The Borussia Dortmund team bus is seen after an explosion near their hotel before the game. Photo: Reuters / Kai Pfaffenbach

Marc Bartra has opened up for the first time about the April 11 bomb attack which blasted the Borussia Dortmund team bus and left the defender with a fractured wrist.

"There was a loud bang and I felt a warm wave of pressure, then a great pain in my arm," he told Sport Bild magazine after being hit by shrapnel in last month's attack.

"My ears were ringing, I couldn't see anything - I could only actually hear the ringing in my ears and the dull cries of Roman, Nuri and 'Schmelle' (team-mates Roman Burki, Nuri Sahin and Marcel Schmelzer).

"They were calling 'Marc, on the floor, lie down!'

"At first I was paralysed. I couldn't move. Blood was dripping from my arm."

The 26-year-old defender and a policeman, who was stunned by the blast, were the casualties when three bombs rocked the Dortmund bus on the way to a Champions League home quarter-final last month.

The team bus of German Bundesliga soccer club is escorted by police officers as it arrives at the Louis stadium. File Photo: Claude Paris/AP

The first-leg tie was postponed and replayed less than 24 hours after the blasts as the stunned Dortmund team lost 3-2 with Bartra recovering in hospital after surgery on a fractured wrist.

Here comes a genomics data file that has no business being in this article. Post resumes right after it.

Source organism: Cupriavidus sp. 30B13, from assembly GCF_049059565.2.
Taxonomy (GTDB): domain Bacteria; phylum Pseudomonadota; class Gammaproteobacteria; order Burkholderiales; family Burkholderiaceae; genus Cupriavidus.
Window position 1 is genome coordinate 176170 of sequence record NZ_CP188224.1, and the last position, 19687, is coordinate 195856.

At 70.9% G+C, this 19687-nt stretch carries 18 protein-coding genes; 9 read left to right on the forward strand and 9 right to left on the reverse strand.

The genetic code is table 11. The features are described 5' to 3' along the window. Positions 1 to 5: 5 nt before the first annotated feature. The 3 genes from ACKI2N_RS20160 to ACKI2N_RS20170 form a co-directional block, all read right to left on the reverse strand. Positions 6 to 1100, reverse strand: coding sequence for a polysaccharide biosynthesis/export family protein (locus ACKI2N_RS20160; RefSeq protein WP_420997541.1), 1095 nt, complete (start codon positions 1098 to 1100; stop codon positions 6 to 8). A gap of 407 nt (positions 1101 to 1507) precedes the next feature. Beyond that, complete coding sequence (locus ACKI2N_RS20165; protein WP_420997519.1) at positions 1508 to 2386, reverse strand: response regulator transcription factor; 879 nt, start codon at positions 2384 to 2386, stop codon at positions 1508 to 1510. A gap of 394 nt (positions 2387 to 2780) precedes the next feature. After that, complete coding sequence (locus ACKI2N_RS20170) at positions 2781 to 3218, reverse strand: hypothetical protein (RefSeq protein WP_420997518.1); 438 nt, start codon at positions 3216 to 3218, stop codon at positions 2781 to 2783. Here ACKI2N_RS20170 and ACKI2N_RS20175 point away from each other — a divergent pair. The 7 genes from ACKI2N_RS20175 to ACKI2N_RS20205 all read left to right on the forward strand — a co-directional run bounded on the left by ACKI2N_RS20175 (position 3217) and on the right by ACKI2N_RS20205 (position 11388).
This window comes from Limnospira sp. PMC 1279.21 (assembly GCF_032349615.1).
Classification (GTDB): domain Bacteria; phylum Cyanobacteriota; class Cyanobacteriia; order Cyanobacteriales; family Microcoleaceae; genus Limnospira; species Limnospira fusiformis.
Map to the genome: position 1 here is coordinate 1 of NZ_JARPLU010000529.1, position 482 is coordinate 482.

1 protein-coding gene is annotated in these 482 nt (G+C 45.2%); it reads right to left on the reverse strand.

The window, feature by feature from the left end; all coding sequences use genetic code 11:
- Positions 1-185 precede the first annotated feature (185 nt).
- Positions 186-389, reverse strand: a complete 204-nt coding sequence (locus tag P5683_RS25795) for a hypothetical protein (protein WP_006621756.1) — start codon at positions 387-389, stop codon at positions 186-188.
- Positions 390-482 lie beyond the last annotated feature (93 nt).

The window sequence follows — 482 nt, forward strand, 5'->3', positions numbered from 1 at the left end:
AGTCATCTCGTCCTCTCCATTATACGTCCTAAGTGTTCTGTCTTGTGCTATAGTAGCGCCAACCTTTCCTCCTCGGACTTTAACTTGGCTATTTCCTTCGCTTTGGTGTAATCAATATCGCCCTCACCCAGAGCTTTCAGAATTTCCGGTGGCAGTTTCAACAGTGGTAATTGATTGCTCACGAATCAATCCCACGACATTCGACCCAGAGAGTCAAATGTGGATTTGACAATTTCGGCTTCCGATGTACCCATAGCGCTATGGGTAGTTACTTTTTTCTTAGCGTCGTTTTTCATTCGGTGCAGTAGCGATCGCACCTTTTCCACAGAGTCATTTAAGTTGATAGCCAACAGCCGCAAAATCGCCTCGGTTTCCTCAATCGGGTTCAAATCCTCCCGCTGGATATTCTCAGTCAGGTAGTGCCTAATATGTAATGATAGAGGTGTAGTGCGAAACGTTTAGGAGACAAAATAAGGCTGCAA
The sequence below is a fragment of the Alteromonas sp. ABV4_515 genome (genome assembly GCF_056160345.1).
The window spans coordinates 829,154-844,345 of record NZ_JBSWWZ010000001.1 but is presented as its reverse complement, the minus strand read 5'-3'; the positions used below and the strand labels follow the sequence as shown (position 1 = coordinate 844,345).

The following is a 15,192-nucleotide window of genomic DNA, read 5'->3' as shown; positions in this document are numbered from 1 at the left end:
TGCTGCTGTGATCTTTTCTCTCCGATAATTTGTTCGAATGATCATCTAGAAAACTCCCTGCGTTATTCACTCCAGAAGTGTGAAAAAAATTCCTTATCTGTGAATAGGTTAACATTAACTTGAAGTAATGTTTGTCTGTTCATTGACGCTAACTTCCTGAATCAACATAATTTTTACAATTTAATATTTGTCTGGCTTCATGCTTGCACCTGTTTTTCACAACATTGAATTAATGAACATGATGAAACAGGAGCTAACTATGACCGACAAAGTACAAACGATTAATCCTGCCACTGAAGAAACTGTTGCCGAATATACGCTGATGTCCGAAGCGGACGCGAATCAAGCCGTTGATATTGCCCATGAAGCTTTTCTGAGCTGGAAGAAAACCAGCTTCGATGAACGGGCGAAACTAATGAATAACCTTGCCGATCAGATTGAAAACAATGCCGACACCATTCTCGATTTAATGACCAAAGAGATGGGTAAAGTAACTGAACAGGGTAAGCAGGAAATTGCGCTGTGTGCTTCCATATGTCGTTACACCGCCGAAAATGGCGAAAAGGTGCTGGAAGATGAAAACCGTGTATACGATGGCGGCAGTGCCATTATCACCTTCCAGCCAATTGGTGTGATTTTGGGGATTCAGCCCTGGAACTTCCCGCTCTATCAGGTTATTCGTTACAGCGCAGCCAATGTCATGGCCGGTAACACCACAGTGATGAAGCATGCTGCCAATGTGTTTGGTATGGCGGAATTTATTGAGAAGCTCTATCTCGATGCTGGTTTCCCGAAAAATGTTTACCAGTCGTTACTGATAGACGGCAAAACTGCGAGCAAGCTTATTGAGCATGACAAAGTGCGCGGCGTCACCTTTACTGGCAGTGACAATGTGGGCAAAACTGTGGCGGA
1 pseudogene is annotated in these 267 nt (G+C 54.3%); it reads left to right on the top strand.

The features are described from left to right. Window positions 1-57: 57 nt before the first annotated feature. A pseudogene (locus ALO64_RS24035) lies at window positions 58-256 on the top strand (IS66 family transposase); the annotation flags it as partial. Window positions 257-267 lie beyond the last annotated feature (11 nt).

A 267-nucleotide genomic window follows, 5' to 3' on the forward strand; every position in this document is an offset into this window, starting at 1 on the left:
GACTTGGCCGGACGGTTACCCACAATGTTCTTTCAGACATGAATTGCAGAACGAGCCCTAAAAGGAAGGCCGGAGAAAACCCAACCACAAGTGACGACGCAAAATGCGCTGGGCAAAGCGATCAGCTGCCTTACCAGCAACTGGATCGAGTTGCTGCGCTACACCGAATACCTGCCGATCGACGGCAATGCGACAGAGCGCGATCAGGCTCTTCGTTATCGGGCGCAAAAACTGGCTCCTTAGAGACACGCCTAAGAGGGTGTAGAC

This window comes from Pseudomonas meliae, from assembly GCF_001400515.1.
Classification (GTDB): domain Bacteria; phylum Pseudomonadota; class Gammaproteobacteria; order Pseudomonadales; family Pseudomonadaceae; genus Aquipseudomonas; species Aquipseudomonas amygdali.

But memories of the attack are still fresh.

"There was the smell of gun powder," Bartra, who spent four days in hospital after the attack, told Sky in a separate interview.

"I was petrified, I was only thinking of my daughter. I wanted to survive.

"The pain in my arm was terrible. I felt like I was drifting away.

"Then our physio Swantje was there, he kept slapping me and shouting at me to stay awake.

A camera man films Dortmund's team bus after it was damaged in an explosion. Photo: Martin Meissner/AP

"She sprayed water in my face. It all took ten minutes, but it felt like hours.

"The biggest fear was that we didn't know if we were safe and it there would be other attacks.

"This uncertainty was the worst."

Bartra admits wondering if his career was over, but was back playing a month later and was in the Dortmund team which won Saturday's German Cup final by beating Eintracht Frankfurt 2-1 in Berlin.

"When the attack happened, I thought I would never be able to play again," Bartra told magazine Kicker.

Police officers stand in front of Dortmund's damaged bus. Photo: Martin Meissner/AP

"When the doctor told me after the surgery that I was going to be able to play again in a month, that was indescribable and the most beautiful news."

Ten days after the attack, a German-Russian, identified only as 28-year-old Sergej W., was arrested and charged with a string of offences including attempted murder.

Prosecutors have said he staged the attack hoping to profit from a drop in the football team's share price.